Lasagna: layers of noodles blending hearty Bolognese sauce, melted cheese or bechamel sauce with mushrooms, chicken, sausage…whatever your palate craves, then baked until bubbly and browned on top. The creator of this dish deserves a place in the Gastronomic Hall of Fame. I like to think it was a grandma from Firenze, but some sources indicate that she was actually born in Greece! Whatever the origin, today you will find all sorts of lasagnas, some so streamlined that it’s inappropriate to even keep the name. If you google “vegetarian lasagna” you’ll find yourself sorting through many thousands of hits. I browsed through a few pages for inspiration, but then I made my own version, which even that old Italian grandma would be pleased with.
(from the Bewitching Kitchen)
1 package of lasagna noodles
4 cups white mushrooms, sliced
2 T olive oil
salt and pepper
3 cups milk
3 T butter
4.5 T flour
3 medium zucchini, sliced lengthwise 1/8 inch thick
lemon juice and zest
1 pound ricotta cheese
1 egg, slightly beaten
1 small package of frozen spinach, defrosted and squeezed dry
1 ounce shredded mozzarella cheese
Grated Parmiggiano Reggiano cheese
Boil the noodles according to the instructions on the package (don’t overcook). Plunge the noodles in ice cold water to stop them cooking, drain well and spread on a towel to remove excess moisture. Lay them on a baking sheet brushing them ever so slightly with olive oil if you want to keep the cooked noodles in the fridge for assembling the lasagna later. Cover well with plastic wrap.
Saute the mushrooms in olive oil, seasoning with salt and pepper, until soft and all moisture has been released and evaporated. Reserve. Mix a couple of tablespoons of olive oil with some lemon juice, brush the zucchini slices, season with salt and pepper and grill until nicely marked on both sides. Reserve.
Prepare the ricotta filling by mixing the ricotta with the beaten egg and the spinach, seasoning with salt, pepper, and a little lemon zest. Reserve.
Prepare the béchamel sauce: warm the milk in the microwave. Melt the butter in a heavy-bottomed saucepan, add the flour and cook for 2-3 minutes, stirring constantly. Add the hot milk all at once, whisking to prevent lumps from forming. Season with salt, pepper, and freshly ground nutmeg. Cook until thickened (about 5 minutes). Reserve (dot with butter and place a plastic wrap over it to prevent a thick film from forming).
Assemble the lasagna: Spread some of the béchamel sauce on the bottom of a baking dish. Layer noodles to cover the surface with a slight overlap. Add the mushrooms, and moisten them slightly with a few tablespoons of béchamel sauce. Add another layer of noodles. Layer the zucchini slices over them, add another layer of noodles. Spoon the ricotta mixture carefully on top, add noodles to cover it, and spread the béchamel sauce on top, making sure to cover the whole surface. Add the shredded mozzarella, sprinkle some Parmiggiano, and cover with aluminum foil.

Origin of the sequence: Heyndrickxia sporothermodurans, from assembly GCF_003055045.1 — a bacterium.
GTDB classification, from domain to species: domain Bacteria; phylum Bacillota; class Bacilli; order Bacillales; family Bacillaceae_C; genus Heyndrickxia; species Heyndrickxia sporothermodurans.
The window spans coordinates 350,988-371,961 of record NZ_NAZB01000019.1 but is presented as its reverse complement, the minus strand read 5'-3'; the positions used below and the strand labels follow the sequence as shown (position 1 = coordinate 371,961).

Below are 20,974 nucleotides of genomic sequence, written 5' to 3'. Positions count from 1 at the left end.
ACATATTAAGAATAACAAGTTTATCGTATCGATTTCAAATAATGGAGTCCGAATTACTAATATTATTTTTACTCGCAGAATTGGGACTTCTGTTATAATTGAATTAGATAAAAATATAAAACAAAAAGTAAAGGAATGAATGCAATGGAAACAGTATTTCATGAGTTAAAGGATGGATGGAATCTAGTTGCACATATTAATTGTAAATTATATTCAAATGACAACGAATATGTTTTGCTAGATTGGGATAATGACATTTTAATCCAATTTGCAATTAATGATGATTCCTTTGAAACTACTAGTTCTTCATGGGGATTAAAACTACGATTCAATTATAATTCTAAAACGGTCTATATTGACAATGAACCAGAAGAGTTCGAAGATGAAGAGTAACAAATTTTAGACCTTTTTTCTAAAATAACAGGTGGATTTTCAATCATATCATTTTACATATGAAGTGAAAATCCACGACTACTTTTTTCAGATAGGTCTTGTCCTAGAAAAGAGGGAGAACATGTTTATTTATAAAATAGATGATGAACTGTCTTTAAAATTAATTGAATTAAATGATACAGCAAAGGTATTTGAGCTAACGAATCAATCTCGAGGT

Bake at 375 F for 30 minutes, uncover, and bake for 15 minutes more to brown the surface. If necessary, increase the oven temperature or turn the broiler in the last few minutes. Remove from the oven, let it rest for 15 to 20 minutes before serving.
to print the recipe, click here
Comments: Most current recipes call for no-boil lasagna noodles. I’ve used them, and in a pinch I’d do it again, but not for a special dinner. It is a little extra work to boil the pasta, but your guests (and you) deserve it. With boiled noodles the lasagna bakes more uniformly and the different layers better enrich each other, so that the final dish becomes more than the simple sum of its parts. It’s gastronomic synergy in action ;-). If you don’t believe me, make two small, identical lasagnas, one by boiling the pasta and the other using the “no-boil” method. Then, let your taste buds be the judge.
Most vegetarian lasagnas use eggplant and mushrooms, a tasty combination. I kept the mushrooms as one layer, but substituted grilled zucchini for the eggplant, because the texture of its skin is much better. My version is lighter on cheese and the béchamel sauce filling, which I mostly reserved to the top of the dish with an appetizing gratin cover.
There’s something inexplicably nice about spending a Saturday afternoon preparing the fillings, cooking the noodles and assembling the lasagna, especially on a huge kitchen counter top with nice music in the background… 😉 I am very pleased with the way my veggie lasagna turned out, and hope that you’ll love it too.
Lasagna freezes extremely well, so we have leftovers conveniently packed in the freezer for our next trip home. They’ll come in handy when we arrive from the airport, a perfect antidote for the “peanut & pretzel treatment” that the airlines inflict on their passengers… 😉
ONE YEAR AGO: Brazilian Pao de Queijo (which happens to be one of my favorite posts)